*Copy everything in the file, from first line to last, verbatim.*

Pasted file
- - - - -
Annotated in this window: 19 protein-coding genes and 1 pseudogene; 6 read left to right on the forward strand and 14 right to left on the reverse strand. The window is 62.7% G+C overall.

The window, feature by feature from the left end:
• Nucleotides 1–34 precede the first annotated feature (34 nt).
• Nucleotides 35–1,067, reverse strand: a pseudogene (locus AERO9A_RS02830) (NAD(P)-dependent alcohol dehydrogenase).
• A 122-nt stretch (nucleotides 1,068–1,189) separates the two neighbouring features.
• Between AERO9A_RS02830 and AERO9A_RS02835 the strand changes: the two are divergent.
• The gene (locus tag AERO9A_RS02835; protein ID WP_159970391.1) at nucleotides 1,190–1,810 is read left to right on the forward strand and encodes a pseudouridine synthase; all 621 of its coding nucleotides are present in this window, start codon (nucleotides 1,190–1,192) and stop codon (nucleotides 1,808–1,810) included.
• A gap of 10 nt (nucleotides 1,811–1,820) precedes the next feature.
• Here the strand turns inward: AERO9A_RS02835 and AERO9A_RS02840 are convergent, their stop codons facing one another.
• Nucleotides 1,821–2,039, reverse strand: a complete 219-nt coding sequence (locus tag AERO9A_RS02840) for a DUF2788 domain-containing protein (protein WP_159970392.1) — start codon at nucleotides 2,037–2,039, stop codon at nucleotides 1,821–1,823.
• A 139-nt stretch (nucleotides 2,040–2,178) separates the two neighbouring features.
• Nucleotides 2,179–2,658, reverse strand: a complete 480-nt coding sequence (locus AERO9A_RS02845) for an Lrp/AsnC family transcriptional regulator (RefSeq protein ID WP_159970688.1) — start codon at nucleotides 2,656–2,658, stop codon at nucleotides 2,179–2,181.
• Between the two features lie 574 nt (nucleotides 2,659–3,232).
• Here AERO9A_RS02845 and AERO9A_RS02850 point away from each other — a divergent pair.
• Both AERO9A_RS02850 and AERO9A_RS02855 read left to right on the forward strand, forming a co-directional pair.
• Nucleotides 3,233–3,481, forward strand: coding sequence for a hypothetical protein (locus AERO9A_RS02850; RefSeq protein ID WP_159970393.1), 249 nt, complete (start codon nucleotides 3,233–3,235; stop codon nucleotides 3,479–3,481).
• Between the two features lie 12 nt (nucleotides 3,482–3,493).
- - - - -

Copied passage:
Annotated in this window: 19 protein-coding genes and 1 pseudogene; 6 read left to right on the forward strand and 14 right to left on the reverse strand. The window is 62.7% G+C overall.

The window, feature by feature from the left end:
• Nucleotides 1–34 precede the first annotated feature (34 nt).
• Nucleotides 35–1,067, reverse strand: a pseudogene (locus AERO9A_RS02830) (NAD(P)-dependent alcohol dehydrogenase).
• A 122-nt stretch (nucleotides 1,068–1,189) separates the two neighbouring features.
• Between AERO9A_RS02830 and AERO9A_RS02835 the strand changes: the two are divergent.
• The gene (locus tag AERO9A_RS02835; protein ID WP_159970391.1) at nucleotides 1,190–1,810 is read left to right on the forward strand and encodes a pseudouridine synthase; all 621 of its coding nucleotides are present in this window, start codon (nucleotides 1,190–1,192) and stop codon (nucleotides 1,808–1,810) included.
• A gap of 10 nt (nucleotides 1,811–1,820) precedes the next feature.
• Here the strand turns inward: AERO9A_RS02835 and AERO9A_RS02840 are convergent, their stop codons facing one another.
• Nucleotides 1,821–2,039, reverse strand: a complete 219-nt coding sequence (locus tag AERO9A_RS02840) for a DUF2788 domain-containing protein (protein WP_159970392.1) — start codon at nucleotides 2,037–2,039, stop codon at nucleotides 1,821–1,823.
• A 139-nt stretch (nucleotides 2,040–2,178) separates the two neighbouring features.
• Nucleotides 2,179–2,658, reverse strand: a complete 480-nt coding sequence (locus AERO9A_RS02845) for an Lrp/AsnC family transcriptional regulator (RefSeq protein ID WP_159970688.1) — start codon at nucleotides 2,656–2,658, stop codon at nucleotides 2,179–2,181.
• Between the two features lie 574 nt (nucleotides 2,659–3,232).
• Here AERO9A_RS02845 and AERO9A_RS02850 point away from each other — a divergent pair.
• Both AERO9A_RS02850 and AERO9A_RS02855 read left to right on the forward strand, forming a co-directional pair.
• Nucleotides 3,233–3,481, forward strand: coding sequence for a hypothetical protein (locus AERO9A_RS02850; RefSeq protein ID WP_159970393.1), 249 nt, complete (start codon nucleotides 3,233–3,235; stop codon nucleotides 3,479–3,481).
• Between the two features lie 12 nt (nucleotides 3,482–3,493).